First Drive Review 2016 Mini Cooper S Clubman: Big enough for Buddha

The 2016 Mini Cooper S Clubman (BMW)

The 2016 Mini Cooper S Clubman (BMW)

We all know someone wants to be different. That friend with the spiky hair, a person who sleeps all day, has tattoos in places a person shouldn’t have tattoos; someone who goes against the norms of society, swims against the current, a rebel with or without a cause.   Many of us also have that sort of crazy relative who wants to be different; just doesn’t quite fit in.  I have a cousin who is a practicing Buddhist, why has never been figured out, but that’s ok, to each their own.

There are examples of rebels in the car world as well.  There are cars that hover just outside the automotive mainstream and dance (or in this case drive) to their own beat.  Many of these try to appeal to today’s youth, Scion for example, God rest their soul. Mini is another such brand.  One can see any of a number of sedans whiz past on the road and have trouble differentiating between a Ford or a Chevy at a quick glance. Not so with a Mini. The unmistakable design and size of the British car company’s (now owned by BMW) offerings stand out from the crowd. They are indeed a rebel, and for 2016, they appear to be rebelling against even themselves.  And it’s not a bad thing at all.

In all my years of motoring, I’ve had never been behind the wheel of a Mini, until last year that is. A week with the 2015 Mini Cooper S last year was my first opportunity to live with one.  Yes, I liked it, but was left with little doubt that this is a car for the youthful generation. The old stodgy could never imagine owning one; shudder at the thought of trying to climb in and out on a regular basis.

Fast forward a few months; I was presented with the 2016 Mini Cooper S Clubman. Suddenly I found myself with a Mini that I not only liked, but could see owning.  Once just a stretched version of the hatchback like I had last year, the Mini Cooper Clubman has been completely redesigned for 2016.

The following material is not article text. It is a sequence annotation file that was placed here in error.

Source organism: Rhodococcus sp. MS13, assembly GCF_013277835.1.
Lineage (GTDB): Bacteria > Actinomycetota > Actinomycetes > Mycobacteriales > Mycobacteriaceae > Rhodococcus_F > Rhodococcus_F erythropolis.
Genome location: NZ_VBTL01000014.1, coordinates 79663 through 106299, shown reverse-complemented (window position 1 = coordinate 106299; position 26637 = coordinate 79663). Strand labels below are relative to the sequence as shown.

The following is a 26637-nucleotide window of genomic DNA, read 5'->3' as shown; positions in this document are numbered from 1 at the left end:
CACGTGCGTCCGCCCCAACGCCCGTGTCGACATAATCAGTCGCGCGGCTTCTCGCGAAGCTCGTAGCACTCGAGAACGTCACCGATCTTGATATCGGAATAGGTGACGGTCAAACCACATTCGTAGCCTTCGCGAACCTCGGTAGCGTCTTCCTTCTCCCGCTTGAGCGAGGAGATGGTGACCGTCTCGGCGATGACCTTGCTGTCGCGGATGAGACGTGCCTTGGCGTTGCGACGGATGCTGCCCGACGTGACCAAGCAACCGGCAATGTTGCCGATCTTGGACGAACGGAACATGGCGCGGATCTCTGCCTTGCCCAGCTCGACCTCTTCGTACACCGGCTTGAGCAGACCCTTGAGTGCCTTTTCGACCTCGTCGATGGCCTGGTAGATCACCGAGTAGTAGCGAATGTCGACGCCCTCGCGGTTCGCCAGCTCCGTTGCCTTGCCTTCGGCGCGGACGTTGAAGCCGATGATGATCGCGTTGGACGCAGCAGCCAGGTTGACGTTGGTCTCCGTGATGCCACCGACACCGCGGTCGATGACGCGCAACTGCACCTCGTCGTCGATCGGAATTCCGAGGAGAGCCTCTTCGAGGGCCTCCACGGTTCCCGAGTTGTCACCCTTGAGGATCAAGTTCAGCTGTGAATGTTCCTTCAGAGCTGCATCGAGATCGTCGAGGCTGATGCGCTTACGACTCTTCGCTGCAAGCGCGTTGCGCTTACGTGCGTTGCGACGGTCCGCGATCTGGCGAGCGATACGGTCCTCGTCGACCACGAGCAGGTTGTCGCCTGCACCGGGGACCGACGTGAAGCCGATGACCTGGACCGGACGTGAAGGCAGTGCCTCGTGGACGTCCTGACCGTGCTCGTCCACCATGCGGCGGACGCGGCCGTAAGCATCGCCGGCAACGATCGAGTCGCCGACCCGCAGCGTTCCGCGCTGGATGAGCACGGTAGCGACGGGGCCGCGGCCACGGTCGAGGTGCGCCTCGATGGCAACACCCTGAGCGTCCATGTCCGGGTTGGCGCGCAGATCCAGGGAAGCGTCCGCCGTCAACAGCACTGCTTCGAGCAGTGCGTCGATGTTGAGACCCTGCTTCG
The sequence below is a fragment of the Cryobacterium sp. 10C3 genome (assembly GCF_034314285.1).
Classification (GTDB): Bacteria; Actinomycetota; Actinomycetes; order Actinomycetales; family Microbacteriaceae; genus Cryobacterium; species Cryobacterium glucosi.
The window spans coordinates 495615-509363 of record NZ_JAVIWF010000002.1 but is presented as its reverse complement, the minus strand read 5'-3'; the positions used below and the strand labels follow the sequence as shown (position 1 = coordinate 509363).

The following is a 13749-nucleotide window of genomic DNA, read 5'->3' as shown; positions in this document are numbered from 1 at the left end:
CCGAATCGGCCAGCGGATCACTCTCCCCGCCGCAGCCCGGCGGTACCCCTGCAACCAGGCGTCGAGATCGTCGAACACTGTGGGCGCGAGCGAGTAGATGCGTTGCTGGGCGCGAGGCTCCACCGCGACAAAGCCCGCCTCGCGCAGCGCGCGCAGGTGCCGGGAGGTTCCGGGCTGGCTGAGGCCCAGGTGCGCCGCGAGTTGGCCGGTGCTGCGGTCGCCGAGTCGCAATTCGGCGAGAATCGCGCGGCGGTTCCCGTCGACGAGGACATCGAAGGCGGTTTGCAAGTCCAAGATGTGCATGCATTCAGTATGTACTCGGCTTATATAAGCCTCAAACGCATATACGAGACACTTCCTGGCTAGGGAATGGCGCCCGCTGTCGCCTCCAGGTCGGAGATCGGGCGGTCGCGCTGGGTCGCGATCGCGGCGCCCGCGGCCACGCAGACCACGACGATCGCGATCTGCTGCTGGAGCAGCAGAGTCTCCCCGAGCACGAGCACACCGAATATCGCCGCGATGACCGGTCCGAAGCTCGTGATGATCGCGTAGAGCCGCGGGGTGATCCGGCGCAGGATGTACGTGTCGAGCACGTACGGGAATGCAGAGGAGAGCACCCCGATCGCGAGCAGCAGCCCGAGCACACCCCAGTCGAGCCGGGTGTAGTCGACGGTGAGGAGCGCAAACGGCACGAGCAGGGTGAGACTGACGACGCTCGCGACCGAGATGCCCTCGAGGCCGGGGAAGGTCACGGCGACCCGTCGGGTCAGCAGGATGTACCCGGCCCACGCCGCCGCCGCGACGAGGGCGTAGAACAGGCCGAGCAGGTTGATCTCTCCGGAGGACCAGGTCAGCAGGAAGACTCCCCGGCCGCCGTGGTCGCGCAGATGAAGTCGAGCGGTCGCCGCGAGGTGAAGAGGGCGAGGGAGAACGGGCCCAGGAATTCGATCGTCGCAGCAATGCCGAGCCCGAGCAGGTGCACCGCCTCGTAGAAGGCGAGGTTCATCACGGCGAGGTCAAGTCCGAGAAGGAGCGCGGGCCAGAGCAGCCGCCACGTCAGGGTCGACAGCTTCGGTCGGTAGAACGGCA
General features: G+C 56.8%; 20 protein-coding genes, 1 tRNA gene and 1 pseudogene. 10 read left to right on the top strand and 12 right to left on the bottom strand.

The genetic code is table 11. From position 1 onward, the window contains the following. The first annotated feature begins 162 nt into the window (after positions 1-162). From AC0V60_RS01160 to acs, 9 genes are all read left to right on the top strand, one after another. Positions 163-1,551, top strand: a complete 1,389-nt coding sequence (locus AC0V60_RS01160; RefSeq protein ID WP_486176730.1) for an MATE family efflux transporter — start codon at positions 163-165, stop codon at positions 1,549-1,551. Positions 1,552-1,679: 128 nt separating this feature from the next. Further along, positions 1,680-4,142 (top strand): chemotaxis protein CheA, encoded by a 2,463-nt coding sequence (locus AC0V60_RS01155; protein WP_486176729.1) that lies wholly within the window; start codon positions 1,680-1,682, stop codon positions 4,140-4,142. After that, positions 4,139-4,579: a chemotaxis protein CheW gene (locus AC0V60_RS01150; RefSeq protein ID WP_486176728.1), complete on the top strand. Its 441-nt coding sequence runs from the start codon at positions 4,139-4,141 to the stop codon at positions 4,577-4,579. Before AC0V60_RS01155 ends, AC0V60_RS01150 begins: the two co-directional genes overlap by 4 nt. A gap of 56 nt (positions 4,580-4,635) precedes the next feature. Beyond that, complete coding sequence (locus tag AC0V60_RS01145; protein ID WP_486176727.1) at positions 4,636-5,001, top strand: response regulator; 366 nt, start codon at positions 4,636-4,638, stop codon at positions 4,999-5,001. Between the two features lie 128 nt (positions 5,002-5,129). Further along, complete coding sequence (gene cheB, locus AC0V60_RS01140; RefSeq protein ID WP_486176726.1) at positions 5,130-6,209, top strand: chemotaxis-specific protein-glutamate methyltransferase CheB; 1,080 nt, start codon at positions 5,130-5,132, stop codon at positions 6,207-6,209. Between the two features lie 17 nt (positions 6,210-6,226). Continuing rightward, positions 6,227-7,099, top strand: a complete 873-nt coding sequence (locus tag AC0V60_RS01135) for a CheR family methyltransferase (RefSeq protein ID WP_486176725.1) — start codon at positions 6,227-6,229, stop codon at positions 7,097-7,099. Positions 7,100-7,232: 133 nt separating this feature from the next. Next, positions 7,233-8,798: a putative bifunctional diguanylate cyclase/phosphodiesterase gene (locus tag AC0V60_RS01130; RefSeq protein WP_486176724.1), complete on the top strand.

The 2016 Clubman is bigger than other Minis. The 2016 model measures 168.3 inches, 12.4 inches longer than the previous version. It’s now 4.6 inches wider, 70.9 as opposed to 66.3 inches.  The new size makes it comparable to others in its class, such as the Volkswagen Golf four-door hatchback (the Clubman is a bit bigger).  The new Clubman is now the biggest Mini, surpassing the Countryman, which was once king of the hill.  The new Clubman breaks the mold of the Mini, swims against its own current; because it’s not really the small Mini people are used to.  That doesn’t mean the new Clubman is more mainstream. It retains the quirkiness that Mini is known for, multicolor dancing lights on the dash for example, and the nimble drive on the road that makes the experience a fun one.

The 2016 Mini Cooper Clubman is a compact four-door hatchback, but owing to the Mini quirkiness, there is no ‘hatch’ to raise, instead access to the back is gained by double cargo-van-style rear doors.  The model is offered in two trims, Cooper and Cooper S.

The Cooper comes standard with automatic headlights and wipers, 16-inch alloy wheels, keyless entry, cruise and power windows.  There are also three selectable drive modes, Bluetooth, a 6.5-inch center display controlled via a knob and touchpad on the center console, along with a six-speaker sound system with HD radio, an auxiliary audio jack, a USB port and a media player interface.

The Cooper S adds more power under the hood, 17-inch wheels, styling additions, along with sport seats in the front, and foglights.

There is a pretty extensive options list. For the buyer it requires some study but in the end, you can outfit the Clubman with such things as automatic high beams, hood stripes, several 17 and 18-inch wheel designs, panoramic sunroof, adaptive cruise control, and an automatic parallel parking system.  Also available is a rearview camera, eight-way power front seats, a heads-up display, satellite radio and navigation and a 12-speaker Harman Kardon sound system.

Packages are also available such as the Technology package that adds an 8-inch display.  Our tester for the week had the JCW Interior package that added special design embellishments from Mini’s John Cooper Works performance division.